Catman: por favor, mantenlo fresco
Author: Liz Wells
Healthy and beauty is big business, and not only for the multiples and specialist retailers.
“And, with certain items such as toothpaste, shower gel and deodorant being used every day, when they are running low – or worse, have run out – shoppers look to replace them as quickly as possible.” It is these core products, which shoppers need to replace quickly, that are most likely to be purchased in convenience stores. Because they are on an ‘immediate need’ mission, shoppers tend not to browse the fixture, so Partners for Growth recommends retailers stick to a core range of best-sellers in these areas, rather than broadening out into beauty products.
Says Widdowson: “Top-up purchases form a large part of sales, so simplicity and visibility are key to enable shoppers to find what they want quickly and easily. Unfortunately, 18% of shoppers don’t know toiletries are sold in their local convenience store. Retailers need to make it obvious to their customers that they stock toiletries.” He advises placing items near the front of the store where they can easily be seen, and by the till if possible. Duncan Hill, managing director at shelving specialist HL Display, recommends dual-siting. Impulse purchases like lip balm, mini-tubes of hand cream, dental floss and handy packs of tissues should be located by the checkout. The rest of the range should be sited in a high-traffic aisle so it catches the attention of as many customers as possible, he adds.
Back to basics
So, what sort of range should you be stocking? Hill says: “Busy consumers appreciate the fact they can pop into their local shop and pick up beauty and oral care products to avoid running out of essentials. While they may not expect to find a department store worthy range, shoppers are looking for more than a basic range of deodorants, shampoo and toothpaste.”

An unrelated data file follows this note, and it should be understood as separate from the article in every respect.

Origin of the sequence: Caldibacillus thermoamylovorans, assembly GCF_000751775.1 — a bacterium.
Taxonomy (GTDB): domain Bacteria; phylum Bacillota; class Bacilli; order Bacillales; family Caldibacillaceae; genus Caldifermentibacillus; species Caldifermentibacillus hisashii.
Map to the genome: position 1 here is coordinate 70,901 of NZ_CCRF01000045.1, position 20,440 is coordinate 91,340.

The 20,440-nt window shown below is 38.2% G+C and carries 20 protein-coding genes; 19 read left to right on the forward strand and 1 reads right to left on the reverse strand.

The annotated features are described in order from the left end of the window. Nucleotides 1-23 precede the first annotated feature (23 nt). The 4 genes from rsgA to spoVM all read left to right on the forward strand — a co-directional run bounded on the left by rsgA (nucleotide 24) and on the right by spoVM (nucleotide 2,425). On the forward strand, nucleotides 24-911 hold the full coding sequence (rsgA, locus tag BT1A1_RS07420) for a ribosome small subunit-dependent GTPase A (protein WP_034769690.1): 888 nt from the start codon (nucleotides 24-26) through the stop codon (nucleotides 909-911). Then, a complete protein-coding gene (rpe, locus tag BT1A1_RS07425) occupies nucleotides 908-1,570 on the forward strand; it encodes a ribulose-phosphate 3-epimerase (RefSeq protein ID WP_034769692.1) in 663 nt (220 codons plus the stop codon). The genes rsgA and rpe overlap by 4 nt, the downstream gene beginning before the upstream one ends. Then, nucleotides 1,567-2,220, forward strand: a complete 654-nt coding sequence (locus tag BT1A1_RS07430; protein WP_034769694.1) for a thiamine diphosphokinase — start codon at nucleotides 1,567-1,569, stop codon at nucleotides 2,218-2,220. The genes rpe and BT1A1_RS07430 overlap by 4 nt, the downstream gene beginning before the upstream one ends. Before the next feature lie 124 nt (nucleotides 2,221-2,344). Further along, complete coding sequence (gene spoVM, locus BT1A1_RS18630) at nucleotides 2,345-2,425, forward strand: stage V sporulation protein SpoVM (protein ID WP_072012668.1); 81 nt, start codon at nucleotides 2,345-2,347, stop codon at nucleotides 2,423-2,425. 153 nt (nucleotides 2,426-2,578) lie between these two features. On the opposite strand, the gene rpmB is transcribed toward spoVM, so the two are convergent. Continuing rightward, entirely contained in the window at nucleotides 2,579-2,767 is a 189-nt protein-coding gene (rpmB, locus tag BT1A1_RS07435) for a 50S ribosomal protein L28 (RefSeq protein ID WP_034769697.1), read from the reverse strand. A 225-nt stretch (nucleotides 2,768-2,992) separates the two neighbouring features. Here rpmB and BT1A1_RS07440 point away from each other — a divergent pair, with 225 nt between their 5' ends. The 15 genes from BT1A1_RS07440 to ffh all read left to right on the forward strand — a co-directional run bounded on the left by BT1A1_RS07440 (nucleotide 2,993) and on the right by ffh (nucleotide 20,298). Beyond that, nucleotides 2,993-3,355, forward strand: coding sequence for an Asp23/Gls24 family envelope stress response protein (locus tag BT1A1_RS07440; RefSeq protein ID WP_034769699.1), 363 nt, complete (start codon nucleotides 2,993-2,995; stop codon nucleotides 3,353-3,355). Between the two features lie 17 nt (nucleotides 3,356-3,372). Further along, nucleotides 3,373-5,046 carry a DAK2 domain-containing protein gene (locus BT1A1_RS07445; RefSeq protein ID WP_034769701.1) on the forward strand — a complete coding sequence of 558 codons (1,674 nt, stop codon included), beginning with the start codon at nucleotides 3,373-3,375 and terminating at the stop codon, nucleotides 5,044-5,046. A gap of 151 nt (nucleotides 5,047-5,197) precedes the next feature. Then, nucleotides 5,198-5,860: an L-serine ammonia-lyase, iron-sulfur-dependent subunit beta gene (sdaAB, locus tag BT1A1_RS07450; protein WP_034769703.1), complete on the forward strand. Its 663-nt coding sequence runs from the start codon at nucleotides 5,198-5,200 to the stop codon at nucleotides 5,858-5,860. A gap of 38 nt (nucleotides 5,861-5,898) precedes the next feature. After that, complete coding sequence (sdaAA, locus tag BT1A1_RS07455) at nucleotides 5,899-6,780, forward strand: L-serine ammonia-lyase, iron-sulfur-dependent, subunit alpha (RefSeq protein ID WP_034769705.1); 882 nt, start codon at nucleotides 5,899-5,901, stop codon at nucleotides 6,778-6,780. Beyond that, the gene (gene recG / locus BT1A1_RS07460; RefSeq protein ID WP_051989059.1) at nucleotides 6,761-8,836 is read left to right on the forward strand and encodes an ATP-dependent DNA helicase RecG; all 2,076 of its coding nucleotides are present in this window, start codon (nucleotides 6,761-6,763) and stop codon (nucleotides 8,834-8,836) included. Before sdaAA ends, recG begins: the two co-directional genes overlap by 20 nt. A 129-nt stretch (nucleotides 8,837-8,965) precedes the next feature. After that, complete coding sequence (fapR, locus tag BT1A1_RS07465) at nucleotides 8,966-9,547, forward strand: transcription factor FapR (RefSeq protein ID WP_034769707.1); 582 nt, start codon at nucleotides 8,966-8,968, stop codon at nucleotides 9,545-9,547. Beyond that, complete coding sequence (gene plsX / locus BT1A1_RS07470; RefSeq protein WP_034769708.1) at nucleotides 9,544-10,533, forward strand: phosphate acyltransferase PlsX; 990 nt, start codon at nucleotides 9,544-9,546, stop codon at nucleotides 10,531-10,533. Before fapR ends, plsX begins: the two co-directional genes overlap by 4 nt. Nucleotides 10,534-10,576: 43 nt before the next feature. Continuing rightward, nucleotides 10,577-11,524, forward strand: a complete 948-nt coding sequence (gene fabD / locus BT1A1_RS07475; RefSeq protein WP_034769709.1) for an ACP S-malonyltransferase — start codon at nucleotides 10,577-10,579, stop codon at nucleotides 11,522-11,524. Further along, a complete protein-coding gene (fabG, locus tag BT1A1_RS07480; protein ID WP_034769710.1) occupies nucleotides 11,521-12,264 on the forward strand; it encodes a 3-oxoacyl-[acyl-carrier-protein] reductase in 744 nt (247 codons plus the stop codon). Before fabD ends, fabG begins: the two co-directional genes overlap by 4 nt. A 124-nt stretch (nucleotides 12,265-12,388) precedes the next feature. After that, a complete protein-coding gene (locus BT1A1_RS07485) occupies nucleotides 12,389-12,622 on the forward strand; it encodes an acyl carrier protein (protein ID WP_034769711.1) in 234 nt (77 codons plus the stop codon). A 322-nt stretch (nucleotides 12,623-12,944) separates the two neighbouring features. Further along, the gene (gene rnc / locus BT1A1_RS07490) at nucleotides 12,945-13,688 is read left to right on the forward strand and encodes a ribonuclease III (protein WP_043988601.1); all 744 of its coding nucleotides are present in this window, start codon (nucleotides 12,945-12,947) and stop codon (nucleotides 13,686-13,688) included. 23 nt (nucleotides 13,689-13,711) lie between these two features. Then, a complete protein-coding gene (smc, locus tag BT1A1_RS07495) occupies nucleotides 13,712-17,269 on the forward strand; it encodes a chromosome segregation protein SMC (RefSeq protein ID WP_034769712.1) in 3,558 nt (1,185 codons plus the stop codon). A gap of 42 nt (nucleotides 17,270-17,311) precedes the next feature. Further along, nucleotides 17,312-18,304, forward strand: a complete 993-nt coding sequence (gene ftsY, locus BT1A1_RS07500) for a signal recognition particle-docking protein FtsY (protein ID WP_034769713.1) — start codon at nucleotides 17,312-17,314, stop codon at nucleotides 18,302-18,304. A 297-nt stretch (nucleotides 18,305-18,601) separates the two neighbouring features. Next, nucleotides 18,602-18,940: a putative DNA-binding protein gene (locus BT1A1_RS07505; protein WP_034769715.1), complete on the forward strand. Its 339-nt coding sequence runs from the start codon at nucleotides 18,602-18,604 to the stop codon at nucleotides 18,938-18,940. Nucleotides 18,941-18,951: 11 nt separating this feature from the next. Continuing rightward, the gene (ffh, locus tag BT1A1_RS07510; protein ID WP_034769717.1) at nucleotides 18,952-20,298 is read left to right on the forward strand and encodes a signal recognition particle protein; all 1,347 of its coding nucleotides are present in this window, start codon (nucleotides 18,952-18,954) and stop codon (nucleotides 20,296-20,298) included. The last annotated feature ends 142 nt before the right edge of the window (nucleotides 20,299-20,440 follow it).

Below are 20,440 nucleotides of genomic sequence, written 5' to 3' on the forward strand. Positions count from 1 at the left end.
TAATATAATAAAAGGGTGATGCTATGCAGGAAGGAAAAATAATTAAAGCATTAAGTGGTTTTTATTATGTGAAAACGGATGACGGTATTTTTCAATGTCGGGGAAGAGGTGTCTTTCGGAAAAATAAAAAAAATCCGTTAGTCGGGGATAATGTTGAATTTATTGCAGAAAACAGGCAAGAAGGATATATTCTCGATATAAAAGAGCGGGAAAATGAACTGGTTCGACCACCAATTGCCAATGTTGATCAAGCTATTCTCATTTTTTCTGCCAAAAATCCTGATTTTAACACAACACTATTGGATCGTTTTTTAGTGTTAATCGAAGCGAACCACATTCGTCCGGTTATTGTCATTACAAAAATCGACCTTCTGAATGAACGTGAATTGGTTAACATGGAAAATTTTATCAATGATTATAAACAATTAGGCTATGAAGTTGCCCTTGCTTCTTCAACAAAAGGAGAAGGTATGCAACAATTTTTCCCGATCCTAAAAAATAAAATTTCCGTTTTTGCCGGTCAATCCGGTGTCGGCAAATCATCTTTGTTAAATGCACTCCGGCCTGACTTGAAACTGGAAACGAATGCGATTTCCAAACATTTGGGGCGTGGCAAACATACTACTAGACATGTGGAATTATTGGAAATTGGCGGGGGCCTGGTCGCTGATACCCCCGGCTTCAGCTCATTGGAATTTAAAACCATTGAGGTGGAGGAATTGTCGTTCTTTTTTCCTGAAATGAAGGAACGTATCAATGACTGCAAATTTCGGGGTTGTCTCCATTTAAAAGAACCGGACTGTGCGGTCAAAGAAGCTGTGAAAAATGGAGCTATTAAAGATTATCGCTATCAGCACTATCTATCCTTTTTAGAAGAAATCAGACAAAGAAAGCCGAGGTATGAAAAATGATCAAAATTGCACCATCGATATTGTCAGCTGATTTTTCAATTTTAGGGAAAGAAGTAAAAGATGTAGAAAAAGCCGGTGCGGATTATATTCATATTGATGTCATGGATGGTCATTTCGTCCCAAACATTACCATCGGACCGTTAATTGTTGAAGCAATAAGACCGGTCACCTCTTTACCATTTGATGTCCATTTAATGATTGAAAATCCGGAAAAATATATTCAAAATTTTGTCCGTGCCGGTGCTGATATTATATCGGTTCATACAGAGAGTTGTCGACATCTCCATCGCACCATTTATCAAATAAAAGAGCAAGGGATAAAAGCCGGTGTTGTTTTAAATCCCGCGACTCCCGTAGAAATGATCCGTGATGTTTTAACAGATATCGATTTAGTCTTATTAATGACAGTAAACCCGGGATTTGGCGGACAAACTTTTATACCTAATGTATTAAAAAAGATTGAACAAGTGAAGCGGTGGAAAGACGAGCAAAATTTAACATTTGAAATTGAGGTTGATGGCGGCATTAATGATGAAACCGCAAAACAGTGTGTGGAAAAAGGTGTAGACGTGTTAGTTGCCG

Says Widdowson: “The best range for convenience is one that features the top two or three products in each of the main subsections of toiletries, ie deodorants, haircare, skincare, shower, lip-care, bath etc. A range like this will meet the maximum number of shopper needs and thereby maximise your sales.”
A further key piece of advice is to focus on well-known brands. “Personal care shoppers are looking for quality and product performance,” advises Partners for Growth. “Trusted brands provide shoppers with reassurance of value for money.”
When buying toiletries, says research from industry analyst HIM, shoppers are loyal to particular brands, with three-quarters of convenience customers saying they intend to buy a leading brand in-store. Price-marked packs of these leading brands are also a good idea, as they help boost confidence among shoppers that they are getting a fair price. Growth area in toiletries include haircare – driven by designer conditioners and treatments – as well as washing and bathing. But a key growth segment is male grooming.
Hill at HL Display says: “The male grooming sector continues to grow and evolve, and while a few years back it was forward-thinking to stock, for example, men’s moisturisers, the question today is what type of moisturisers should be on offer.” Sales of men’s toiletries are growing by 3% in the convenience sector, says Widdowson at Partners for Growth, with deodorants, haircare and hair styling showing the strongest growth (up 5% each) within that segment. He says: “Ninety percent of men use deodorant and 80% buy it themselves, so make it easy to find on the fixture and not mixed in with female products. Men are more likely to spend money on specialised products if they are separated into a ‘male grooming’ area. But make sure they are not sited next to femcare, as this makes male shoppers uncomfortable.”